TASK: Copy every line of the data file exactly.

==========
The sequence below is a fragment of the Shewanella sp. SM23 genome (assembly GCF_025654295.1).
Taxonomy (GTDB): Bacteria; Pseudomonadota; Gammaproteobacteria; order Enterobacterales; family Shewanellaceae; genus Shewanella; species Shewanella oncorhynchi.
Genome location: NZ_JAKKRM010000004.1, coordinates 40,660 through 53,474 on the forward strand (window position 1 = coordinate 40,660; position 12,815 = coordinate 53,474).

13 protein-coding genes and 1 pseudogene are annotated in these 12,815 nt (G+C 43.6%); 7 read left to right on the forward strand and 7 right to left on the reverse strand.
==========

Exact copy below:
The sequence below is a fragment of the Shewanella sp. SM23 genome (assembly GCF_025654295.1).
Taxonomy (GTDB): Bacteria; Pseudomonadota; Gammaproteobacteria; order Enterobacterales; family Shewanellaceae; genus Shewanella; species Shewanella oncorhynchi.
Genome location: NZ_JAKKRM010000004.1, coordinates 40,660 through 53,474 on the forward strand (window position 1 = coordinate 40,660; position 12,815 = coordinate 53,474).

13 protein-coding genes and 1 pseudogene are annotated in these 12,815 nt (G+C 43.6%); 7 read left to right on the forward strand and 7 right to left on the reverse strand.